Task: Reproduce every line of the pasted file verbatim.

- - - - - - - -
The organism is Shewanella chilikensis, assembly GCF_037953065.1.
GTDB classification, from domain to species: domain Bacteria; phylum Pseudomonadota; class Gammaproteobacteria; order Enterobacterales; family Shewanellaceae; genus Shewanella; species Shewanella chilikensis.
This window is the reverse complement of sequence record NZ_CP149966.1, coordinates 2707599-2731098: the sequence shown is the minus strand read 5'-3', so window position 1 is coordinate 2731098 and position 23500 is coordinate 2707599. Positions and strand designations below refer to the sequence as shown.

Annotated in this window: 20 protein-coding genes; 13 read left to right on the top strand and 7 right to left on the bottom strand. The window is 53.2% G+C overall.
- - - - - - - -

The organism is Shewanella chilikensis, assembly GCF_037953065.1.
GTDB classification, from domain to species: domain Bacteria; phylum Pseudomonadota; class Gammaproteobacteria; order Enterobacterales; family Shewanellaceae; genus Shewanella; species Shewanella chilikensis.
This window is the reverse complement of sequence record NZ_CP149966.1, coordinates 2707599-2731098: the sequence shown is the minus strand read 5'-3', so window position 1 is coordinate 2731098 and position 23500 is coordinate 2707599. Positions and strand designations below refer to the sequence as shown.

Annotated in this window: 20 protein-coding genes; 13 read left to right on the top strand and 7 right to left on the bottom strand. The window is 53.2% G+C overall.